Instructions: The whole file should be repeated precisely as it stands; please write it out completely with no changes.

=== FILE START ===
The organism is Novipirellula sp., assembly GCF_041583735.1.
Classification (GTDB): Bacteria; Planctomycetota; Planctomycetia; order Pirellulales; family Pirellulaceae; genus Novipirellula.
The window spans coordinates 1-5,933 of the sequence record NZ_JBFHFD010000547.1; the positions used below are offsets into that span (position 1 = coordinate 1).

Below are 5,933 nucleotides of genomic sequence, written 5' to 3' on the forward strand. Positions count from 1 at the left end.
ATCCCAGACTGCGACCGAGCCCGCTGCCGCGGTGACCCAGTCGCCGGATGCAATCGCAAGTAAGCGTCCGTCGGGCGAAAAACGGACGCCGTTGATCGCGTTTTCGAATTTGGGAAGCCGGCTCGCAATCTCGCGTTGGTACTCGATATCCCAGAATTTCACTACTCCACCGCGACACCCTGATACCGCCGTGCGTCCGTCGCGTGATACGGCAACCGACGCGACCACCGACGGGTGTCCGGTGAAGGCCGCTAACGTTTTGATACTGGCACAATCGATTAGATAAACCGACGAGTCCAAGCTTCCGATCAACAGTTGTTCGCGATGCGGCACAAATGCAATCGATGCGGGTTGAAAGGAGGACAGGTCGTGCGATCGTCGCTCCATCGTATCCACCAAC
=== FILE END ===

The organism is Novipirellula sp., assembly GCF_041583735.1.
Classification (GTDB): Bacteria; Planctomycetota; Planctomycetia; order Pirellulales; family Pirellulaceae; genus Novipirellula.
The window spans coordinates 1-5,933 of the sequence record NZ_JBFHFD010000547.1; the positions used below are offsets into that span (position 1 = coordinate 1).

Below are 5,933 nucleotides of genomic sequence, written 5' to 3' on the forward strand. Positions count from 1 at the left end.
ATCCCAGACTGCGACCGAGCCCGCTGCCGCGGTGACCCAGTCGCCGGATGCAATCGCAAGTAAGCGTCCGTCGGGCGAAAAACGGACGCCGTTGATCGCGTTTTCGAATTTGGGAAGCCGGCTCGCAATCTCGCGTTGGTACTCGATATCCCAGAATTTCACTACTCCACCGCGACACCCTGATACCGCCGTGCGTCCGTCGCGTGATACGGCAACCGACGCGACCACCGACGGGTGTCCGGTGAAGGCCGCTAACGTTTTGATACTGGCACAATCGATTAGATAAACCGACGAGTCCAAGCTTCCGATCAACAGTTGTTCGCGATGCGGCACAAATGCAATCGATGCGGGTTGAAAGGAGGACAGGTCGTGCGATCGTCGCTCCATCGTATCCACCAAC